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AWSA celebrates the 36 anniversary of the foundation of Polisario and the beginning of the struggle for freedom in Western Sahara
16/05/2009

   

 

   

The Australia Western Sahara Association (AWSA) organised an event at Leichhardt Town Hall in Sydney to commemorate the foundation of Polisario and the beginning of the struggle for independence in Western Sahara, on Friday evening 15th of May 2009,.

Under the title: “Africa’s Last Colony: Western Sahara in Film”, the event included the screening of a series of documentary films, an exhibition of photographs and paintings as well as books, music CDs, T-shirts and various handicraft items produced in the Saharawi refugee camps.

The main film screened was “Cubarawi Women” about the Saharawis who spent their formative years in Cuba studying in a very different environment from the refugee camps where they were brought up. Several women share their experiences of culture shock and adaptation when they return to work in the camps.

This documentary was supported by three short films including a charming short film called, “Lalia”, and “Children of the Clouds”, a documentary by the U.S. director and cinematographer Carlos González, that reveals the oppressive conditions inside the Moroccan occupied Western Sahara.

The event was attended by a large crowd of Australians from all backgrounds.

The Mayor of Leichhardt Mr. Jamie Parker spoke at the event and welcomed the gathering. He said that Leichhardt was proud and honoured to host the event. He said that the Leichhardt Council was delighted to raise the Saharawi republic flag this year to commemorate and as an expression of solidarity and support to the Saharawi people.

Mr. Jamie Parker introduced a news programme that was produced by 7.30 report programme of the ABC TV which dealt with the exploitation of phosphate by Australian companies. He said that although Western Sahara is far away it is still relevant to Australians because of the involvement of Australian companies in the illegal exploitation of Western Sahara resources. http://www.abc.net.au/7.30/content/2007/s2269397.htm

























The representative of Polisario in Australia, Kamal Fadel, introduced the “Children of the clouds” documentary film and highlighted the human rights aspect of the conflict in Western Sahara.

Kamal said that the Saharawis continue to suffer under Moroccan occupation, and underlined that the Saharawis are subject to abhorrent practices and inhuman treatment at the hands of the Moroccan army and police.

Kamal Fadel, also representative in New Zeland and Ambassador in East Timor, said that the documentary film confirms that the Moroccan regime has failed in winning the hearts and minds of the Saharawis and particularly the generation of children that was born under Moroccan occupation.

Mr Fadel thanked the Mayor of Leichhardt and the Councillors for offering the Town Hall venue for the event. He also thanked AWSA for organising an excellent event on a historical occasion for the Saharawi people.

On her side, the former President of the Legislative Council at the NSW Parliament, Ms. Meredith Burgmann, introduced the Cubarawi women documentary film and said that she was very impressed by the level of education and literacy amongst the Saharawi people and was also impressed by the important role that women play in the Saharawi society.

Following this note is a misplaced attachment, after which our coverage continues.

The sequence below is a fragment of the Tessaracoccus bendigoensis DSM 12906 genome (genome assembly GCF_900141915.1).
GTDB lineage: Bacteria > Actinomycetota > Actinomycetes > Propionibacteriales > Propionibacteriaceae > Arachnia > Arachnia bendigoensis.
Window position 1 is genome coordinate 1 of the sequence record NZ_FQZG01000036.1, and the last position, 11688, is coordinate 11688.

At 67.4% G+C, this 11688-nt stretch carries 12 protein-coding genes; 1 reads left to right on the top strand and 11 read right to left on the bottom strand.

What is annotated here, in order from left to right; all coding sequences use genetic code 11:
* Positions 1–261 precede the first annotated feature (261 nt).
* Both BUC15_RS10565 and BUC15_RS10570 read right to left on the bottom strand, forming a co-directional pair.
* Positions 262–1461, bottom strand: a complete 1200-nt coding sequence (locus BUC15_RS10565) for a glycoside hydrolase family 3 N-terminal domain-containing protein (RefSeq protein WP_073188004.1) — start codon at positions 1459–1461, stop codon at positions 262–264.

She was also delighted about the links between the Saharawi and Cuban people and the support that Cuba provides in terms of education for the Saharawis in many fields particularly as doctors.

Annette O’Neil a member of AWSA introduced Lalia and said:

“Lalia, an imaginative little girl, has never seen her country - Western Sahara. She can only dream, listening to her grandmother’s wistful stories. Her family has been living for over 30 years in refugee camps of up to 160,000 people in the harsh Algerian desert.

No wonder she is curious about her country - a land rich in minerals and abundant fisheries - on the Atlantic coast south of Morocco and west of Algeria.

Lalia is of the third generation of Saharawis to endure this banishment while striving to exercise their right to self-determination and to escape Morocco’s oppressive denial of their sovereignty.






















As you can see in the film, typical of her people, Lalia values the education provided by dedicated teachers, even when it lacks comfort and elaborate equipment. She is thoughtful and imaginative, dreaming poignantly of the Atlantic Ocean as she sits in barely furnished classrooms in the desert, dependent on inadequate UN food aid and water trucked from distant wells.

Australians generally have had little idea of this country or its need for our support until Kamal Fadel’s arrival in Sydney in 1999, Since then AWSA has been working to encourage our government to support the rights of the Saharawi, just as it did the East Timorese during their equivalent struggle.

Some members of AWSA have had the privilege of staying in the refugee camps, visiting the very same classrooms. We were driven through the desert into the part of Western Sahara that is not occupied by Morocco. We saw the “Wall” or Berm – 2.5 thousand kms of sand barriers guarded by Moroccan soldiers, - and the evidence of harsh warfare and land mines to keep the refugees in exile.

Despite their conditions the Saharawis have shown themselves able to strive to turn dreams into reality: for example an admirable literacy rate of over 90% and the genuine participation of women in civic life. The prospect of having such a secular, modern democratic state in North Africa should be a dream for the world so that Lalia’s dream of returning to her land might come true.

We want to support this dream. Perhaps YOU would too?”, Annette concluded.